These Early Care and Education Data Tables, which we produce annually, have been updated to include data from Fiscal Year 2014.
They reveal that:
- Connecticut’s overall investment in early care and education has continued to decline.
- Fewer children ages 0-5 are receiving state subsidies for early care and education: while the number of preschoolers receiving state subsidies has increased, fewer infants and toddlers were served, for a net reduction in the total number of children served.
- Fewer preschoolers with subsidies are participating in early care and education programs accredited by national organizations, likely representing an increase in the number of preschoolers attending charter and magnet schools, which may be of high quality but are not required to be accredited.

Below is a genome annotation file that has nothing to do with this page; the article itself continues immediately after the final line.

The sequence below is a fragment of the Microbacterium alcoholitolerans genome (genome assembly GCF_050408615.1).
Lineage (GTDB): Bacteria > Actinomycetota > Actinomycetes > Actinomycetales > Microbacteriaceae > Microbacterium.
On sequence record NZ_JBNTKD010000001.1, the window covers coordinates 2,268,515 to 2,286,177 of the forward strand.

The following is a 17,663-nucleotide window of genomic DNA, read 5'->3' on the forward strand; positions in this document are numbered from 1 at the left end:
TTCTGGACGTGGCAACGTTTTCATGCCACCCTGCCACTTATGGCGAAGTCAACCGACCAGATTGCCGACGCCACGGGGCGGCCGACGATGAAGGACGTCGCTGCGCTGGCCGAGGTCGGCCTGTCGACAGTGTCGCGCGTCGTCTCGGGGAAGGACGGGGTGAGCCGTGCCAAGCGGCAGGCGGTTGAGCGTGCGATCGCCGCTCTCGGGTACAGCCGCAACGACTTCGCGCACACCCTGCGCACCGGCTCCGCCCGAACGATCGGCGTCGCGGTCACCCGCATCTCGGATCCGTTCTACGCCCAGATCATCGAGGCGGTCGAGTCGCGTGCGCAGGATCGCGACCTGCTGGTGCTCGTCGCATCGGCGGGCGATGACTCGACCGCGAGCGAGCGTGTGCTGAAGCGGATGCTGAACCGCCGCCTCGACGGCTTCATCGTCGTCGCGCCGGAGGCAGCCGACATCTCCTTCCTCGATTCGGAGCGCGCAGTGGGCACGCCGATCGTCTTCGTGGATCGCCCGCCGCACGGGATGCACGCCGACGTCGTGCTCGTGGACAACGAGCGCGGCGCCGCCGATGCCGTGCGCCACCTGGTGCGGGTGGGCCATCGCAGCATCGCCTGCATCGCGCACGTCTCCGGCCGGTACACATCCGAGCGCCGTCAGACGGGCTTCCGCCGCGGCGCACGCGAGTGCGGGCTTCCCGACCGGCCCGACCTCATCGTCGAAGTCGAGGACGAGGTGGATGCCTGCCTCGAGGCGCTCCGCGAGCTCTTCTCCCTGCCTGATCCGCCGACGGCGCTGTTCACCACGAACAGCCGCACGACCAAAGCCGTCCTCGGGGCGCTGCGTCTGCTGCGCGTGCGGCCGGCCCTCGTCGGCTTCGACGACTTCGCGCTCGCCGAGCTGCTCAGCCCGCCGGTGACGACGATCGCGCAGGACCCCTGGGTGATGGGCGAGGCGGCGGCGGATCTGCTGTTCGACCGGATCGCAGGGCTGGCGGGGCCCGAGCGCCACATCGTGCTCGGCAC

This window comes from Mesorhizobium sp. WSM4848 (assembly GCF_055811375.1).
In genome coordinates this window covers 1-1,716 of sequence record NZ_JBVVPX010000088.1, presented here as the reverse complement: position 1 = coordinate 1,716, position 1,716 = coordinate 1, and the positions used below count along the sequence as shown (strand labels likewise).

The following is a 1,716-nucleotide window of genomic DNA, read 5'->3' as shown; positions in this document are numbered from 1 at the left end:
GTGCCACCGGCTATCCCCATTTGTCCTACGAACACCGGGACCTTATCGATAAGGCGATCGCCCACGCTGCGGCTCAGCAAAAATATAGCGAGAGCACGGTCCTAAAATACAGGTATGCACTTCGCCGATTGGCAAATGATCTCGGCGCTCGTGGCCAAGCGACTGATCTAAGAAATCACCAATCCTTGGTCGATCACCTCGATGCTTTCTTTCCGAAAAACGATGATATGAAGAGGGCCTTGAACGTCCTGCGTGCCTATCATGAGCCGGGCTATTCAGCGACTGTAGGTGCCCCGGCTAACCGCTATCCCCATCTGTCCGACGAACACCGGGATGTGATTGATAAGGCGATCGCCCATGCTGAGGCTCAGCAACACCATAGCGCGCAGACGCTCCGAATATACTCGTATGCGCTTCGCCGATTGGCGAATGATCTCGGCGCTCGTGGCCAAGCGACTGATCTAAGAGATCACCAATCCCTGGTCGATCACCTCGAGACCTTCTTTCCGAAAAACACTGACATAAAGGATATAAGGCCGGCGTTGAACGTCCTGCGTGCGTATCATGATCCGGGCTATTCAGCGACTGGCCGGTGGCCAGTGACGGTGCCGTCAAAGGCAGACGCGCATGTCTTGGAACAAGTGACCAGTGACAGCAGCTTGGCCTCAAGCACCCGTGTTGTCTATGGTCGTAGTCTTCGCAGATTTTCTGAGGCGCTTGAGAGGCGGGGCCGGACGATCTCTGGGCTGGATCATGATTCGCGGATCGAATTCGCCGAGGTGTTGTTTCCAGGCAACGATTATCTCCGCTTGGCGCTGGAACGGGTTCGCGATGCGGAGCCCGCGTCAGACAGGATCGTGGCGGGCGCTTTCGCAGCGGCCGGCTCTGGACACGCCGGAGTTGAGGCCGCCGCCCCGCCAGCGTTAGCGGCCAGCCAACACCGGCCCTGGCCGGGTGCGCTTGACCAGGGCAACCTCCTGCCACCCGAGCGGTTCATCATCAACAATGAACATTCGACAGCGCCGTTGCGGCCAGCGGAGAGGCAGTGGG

- While early care and education subsidies predominantly go to the highest-need children, including those who come from poor and struggling families and communities and racial/ethnic minority groups, children in the poorest areas continue to attend preschool at a significantly lower rate than children in wealthier towns.